Check out my overview of Chrome DevTools if you’re new to them
1. Drag-and-drop in the Elements panel
In the Elements panel, you can drag and drop any HTML element and change its position across the page
2. Reference the currently selected element in the Console
Select a node in the Elements panel, and type
$0 in the console to reference it.
If you’re using jQuery, you can enter
$($0) to access the jQuery API on this element.
3. Use the value of the last operation in the Console
$_ to reference the return value of the previous operation executed in the Console
4. Add CSS and edit the element state
In the Elements panel there are two super useful buttons.
The first lets you add a new CSS property with any selector you want, but pre-filling the currently selected element:
The second one lets you trigger a state for the selected element, so you can see the styles applied when it’s active, hovered, or on focus.
5. Save to file the modified CSS
Click the name of the CSS file that you edited. The inspector opens it into the Sources pane, and from there you can save it with the live edits you applied.
This trick does not work for new selectors added using +, or into the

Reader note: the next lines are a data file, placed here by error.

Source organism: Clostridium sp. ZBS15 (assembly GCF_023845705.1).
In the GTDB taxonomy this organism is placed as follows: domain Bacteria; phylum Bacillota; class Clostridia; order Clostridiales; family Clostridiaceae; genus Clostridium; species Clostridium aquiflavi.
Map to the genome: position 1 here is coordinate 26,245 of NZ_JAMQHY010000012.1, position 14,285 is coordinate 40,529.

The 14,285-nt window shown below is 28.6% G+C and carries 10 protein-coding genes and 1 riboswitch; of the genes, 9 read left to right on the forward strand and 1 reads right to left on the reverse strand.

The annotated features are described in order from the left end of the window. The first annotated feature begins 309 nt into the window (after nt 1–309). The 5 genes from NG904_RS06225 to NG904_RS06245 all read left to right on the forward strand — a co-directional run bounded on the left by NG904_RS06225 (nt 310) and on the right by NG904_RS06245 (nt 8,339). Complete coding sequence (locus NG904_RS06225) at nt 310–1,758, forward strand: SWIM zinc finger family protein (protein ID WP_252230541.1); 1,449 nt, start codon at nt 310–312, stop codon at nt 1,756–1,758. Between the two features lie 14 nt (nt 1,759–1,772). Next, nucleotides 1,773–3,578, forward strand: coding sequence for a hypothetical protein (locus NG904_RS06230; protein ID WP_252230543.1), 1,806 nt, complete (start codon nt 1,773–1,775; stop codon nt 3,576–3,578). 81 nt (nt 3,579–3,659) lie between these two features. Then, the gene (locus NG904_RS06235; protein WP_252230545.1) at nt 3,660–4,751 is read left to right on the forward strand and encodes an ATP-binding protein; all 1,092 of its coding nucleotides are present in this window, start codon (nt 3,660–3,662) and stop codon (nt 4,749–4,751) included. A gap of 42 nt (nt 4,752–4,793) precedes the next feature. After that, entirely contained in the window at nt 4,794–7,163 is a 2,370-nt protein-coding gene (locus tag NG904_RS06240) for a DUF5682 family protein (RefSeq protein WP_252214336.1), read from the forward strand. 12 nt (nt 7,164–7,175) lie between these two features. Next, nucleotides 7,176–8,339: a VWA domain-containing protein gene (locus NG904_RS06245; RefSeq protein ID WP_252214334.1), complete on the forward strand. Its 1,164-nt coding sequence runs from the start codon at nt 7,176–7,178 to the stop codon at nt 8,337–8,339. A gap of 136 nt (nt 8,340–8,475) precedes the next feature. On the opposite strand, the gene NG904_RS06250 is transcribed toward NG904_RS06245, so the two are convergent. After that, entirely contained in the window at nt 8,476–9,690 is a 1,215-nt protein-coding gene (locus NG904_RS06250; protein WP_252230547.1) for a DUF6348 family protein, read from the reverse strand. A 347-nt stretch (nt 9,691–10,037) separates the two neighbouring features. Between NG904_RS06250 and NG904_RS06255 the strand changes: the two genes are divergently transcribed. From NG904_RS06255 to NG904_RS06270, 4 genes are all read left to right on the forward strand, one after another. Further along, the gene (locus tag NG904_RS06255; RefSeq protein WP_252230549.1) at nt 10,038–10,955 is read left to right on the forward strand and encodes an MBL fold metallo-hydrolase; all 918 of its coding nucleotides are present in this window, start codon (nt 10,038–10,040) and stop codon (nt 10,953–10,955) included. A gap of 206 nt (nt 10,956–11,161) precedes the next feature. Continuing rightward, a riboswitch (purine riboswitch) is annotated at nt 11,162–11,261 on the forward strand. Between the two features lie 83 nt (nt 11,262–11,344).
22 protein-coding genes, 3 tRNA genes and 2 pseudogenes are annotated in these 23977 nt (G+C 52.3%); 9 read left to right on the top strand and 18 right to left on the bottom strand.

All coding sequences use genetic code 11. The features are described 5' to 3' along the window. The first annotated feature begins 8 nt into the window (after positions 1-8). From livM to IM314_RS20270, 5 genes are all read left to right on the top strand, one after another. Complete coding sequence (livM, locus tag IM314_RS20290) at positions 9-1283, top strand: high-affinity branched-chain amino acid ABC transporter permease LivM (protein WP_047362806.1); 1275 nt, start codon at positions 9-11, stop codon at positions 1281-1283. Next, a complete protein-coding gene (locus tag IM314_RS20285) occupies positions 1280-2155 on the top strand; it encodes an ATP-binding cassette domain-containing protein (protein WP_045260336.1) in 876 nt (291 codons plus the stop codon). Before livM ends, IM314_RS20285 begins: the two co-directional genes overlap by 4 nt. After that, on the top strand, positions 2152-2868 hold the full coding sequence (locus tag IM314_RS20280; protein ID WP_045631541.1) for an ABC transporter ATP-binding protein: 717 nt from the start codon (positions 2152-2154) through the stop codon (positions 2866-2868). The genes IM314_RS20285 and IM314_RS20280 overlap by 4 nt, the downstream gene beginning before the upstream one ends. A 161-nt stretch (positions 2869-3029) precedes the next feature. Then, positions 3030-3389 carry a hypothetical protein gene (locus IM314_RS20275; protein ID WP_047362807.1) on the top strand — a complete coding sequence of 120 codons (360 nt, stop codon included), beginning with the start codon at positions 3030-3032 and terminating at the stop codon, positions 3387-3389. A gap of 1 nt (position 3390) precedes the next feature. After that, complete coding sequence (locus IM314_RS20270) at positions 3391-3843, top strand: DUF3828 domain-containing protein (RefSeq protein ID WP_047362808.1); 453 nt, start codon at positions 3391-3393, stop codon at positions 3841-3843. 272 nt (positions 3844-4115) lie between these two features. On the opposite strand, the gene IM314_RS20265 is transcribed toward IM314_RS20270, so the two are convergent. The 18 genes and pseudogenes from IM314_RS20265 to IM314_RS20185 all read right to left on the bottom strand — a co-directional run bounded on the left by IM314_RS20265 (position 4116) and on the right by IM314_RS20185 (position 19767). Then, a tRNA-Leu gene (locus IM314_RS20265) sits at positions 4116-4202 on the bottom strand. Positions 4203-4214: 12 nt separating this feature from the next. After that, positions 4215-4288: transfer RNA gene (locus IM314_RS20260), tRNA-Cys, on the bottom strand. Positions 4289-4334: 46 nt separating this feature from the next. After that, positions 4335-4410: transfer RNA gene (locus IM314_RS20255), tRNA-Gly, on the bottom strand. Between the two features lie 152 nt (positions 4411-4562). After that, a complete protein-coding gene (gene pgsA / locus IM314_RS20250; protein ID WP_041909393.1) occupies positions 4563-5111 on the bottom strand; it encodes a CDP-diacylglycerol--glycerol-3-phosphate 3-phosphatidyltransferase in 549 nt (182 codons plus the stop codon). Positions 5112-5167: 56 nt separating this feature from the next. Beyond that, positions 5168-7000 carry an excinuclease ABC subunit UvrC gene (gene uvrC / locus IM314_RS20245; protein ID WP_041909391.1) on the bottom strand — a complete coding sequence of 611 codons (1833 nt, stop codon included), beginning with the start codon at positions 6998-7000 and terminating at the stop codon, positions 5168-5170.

element.style properties, but only for modified, existing ones.
6. Screenshot a single element
Select an element and press
ctrl-shift-p in Windows) to open the Command Menu, and select Capture node screenshot
7. Find an element using CSS selectors
ctrl-f in Windows) opens the search box in the Elements panel.
You can type any string in there to match the source code, or you can also use CSS selectors to have Chrome generate an image for you:
8. Shift-enter in the Console
To write commands that span over multiple lines in the Console, press
Once you’re ready, press enter at the end of the script to execute it:
You can clear the console using the Clear button on the top-left of the console, or by pressing
9. Go to…
In the Sources panel:
ctrl-oin Windows), shows all the files loaded by your page.
ctrl-shift-oin Windows) shows the symbols (properties, functions, classes) in the current file.
ctrl-ggoes to a specific line.
10. Watch Expression
Instead of writing again and again a variable name or an expression you are going to check a lot during a debug session, add it to the Watch Expression list.
11. XHR/Fetch debugging
From the debugger open the XHR/Fetch Breakpoints panel.
You can set it to break any time an XHR/Fetch call is sent, or just on specific ones:
12. Debug on DOM modifications
Right-click an element and enable Break on Subtree Modifications. Whenever a script traverses that element’s children and modifies them, the debugger stops automatically to let you inspect what’s happening.
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Originally published at flaviocopes.com.